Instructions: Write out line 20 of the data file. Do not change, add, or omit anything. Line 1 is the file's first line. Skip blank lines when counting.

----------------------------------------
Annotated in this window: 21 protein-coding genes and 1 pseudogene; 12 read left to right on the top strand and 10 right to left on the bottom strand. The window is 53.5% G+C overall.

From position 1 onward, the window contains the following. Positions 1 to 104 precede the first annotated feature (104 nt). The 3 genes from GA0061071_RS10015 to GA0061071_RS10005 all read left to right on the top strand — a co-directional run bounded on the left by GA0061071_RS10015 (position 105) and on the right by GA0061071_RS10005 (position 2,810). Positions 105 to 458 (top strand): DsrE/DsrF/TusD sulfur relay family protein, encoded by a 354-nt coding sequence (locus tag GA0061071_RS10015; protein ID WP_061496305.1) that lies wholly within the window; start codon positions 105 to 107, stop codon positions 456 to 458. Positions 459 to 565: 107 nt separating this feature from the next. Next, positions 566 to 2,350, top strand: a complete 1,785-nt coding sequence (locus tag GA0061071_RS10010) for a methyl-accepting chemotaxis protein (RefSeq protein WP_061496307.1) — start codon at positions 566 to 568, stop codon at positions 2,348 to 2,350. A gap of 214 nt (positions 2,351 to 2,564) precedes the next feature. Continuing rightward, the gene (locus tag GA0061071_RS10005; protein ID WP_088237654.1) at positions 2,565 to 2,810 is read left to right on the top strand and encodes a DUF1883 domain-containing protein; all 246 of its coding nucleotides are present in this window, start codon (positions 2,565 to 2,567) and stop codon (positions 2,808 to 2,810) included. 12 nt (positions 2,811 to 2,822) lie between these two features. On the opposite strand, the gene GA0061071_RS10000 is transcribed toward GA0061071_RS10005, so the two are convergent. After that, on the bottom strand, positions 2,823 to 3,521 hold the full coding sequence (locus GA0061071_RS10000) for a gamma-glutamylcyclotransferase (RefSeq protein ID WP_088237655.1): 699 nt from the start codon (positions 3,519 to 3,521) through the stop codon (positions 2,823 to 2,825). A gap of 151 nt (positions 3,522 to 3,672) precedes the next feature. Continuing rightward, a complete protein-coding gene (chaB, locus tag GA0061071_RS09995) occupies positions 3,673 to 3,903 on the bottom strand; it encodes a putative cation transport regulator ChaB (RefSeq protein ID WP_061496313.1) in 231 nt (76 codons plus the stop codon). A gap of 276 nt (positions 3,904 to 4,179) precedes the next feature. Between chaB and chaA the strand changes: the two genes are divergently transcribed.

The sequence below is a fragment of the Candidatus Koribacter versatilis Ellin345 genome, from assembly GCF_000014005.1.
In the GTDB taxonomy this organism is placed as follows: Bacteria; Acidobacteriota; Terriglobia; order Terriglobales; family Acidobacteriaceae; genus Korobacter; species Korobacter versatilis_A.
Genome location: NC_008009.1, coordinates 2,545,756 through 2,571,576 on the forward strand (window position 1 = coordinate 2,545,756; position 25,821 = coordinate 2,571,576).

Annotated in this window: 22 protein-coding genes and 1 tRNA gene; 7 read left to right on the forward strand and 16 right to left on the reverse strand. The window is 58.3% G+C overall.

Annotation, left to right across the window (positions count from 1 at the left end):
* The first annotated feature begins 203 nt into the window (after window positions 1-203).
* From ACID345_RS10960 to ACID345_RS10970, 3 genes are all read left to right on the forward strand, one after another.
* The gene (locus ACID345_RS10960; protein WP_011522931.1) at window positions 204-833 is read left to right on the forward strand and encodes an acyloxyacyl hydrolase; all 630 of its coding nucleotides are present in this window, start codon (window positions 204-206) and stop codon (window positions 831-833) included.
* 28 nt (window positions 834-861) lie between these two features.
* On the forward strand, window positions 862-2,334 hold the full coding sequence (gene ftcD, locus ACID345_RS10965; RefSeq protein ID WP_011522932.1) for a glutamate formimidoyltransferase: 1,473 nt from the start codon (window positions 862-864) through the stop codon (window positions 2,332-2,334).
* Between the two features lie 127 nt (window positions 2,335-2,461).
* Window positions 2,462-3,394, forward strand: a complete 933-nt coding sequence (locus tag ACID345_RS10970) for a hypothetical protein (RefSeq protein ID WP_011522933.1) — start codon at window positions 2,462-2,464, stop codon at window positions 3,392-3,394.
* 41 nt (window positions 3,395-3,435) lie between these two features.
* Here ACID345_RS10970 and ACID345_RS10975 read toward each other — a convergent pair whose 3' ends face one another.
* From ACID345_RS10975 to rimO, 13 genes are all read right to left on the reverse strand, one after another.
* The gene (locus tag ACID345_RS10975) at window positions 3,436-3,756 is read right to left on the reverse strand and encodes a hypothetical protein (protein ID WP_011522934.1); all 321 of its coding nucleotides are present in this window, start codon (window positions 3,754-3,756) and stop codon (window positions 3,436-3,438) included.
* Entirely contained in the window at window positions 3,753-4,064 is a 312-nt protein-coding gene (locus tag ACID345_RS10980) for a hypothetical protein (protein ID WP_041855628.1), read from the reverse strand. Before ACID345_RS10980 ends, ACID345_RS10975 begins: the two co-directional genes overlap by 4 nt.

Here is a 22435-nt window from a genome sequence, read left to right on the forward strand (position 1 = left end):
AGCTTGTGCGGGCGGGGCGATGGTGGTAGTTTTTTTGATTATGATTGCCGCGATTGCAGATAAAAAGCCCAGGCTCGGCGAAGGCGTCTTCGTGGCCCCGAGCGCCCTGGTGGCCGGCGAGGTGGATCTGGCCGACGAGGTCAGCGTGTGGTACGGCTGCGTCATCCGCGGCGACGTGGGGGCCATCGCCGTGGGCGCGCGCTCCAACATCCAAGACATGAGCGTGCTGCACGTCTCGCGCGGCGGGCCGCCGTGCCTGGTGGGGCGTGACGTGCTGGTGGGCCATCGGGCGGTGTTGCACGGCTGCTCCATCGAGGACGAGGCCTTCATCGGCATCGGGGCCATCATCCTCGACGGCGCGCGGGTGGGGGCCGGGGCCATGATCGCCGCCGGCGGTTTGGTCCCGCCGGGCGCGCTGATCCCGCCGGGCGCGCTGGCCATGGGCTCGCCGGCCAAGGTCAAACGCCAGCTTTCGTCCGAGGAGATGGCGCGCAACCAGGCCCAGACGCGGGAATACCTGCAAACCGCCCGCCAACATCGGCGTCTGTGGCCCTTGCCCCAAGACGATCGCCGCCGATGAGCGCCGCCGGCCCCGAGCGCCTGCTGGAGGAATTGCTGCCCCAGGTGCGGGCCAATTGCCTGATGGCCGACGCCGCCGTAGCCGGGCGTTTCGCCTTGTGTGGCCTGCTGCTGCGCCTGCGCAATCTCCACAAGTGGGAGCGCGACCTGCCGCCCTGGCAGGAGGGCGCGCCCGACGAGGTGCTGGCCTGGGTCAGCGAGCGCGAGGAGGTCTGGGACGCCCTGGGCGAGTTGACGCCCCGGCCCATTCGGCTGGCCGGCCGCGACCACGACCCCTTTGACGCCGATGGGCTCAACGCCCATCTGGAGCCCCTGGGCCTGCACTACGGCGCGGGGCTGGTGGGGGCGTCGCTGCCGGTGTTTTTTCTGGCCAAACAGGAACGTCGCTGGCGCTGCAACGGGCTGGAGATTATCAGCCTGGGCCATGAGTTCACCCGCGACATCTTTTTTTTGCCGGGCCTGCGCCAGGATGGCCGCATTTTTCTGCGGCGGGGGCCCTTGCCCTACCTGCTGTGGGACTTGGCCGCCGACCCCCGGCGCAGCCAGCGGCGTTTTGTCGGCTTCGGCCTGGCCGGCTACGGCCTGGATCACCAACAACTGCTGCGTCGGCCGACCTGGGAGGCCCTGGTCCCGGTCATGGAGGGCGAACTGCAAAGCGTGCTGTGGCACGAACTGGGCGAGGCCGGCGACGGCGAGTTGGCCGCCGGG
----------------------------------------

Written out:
Here is a 22435-nt window from a genome sequence, read left to right on the forward strand (position 1 = left end):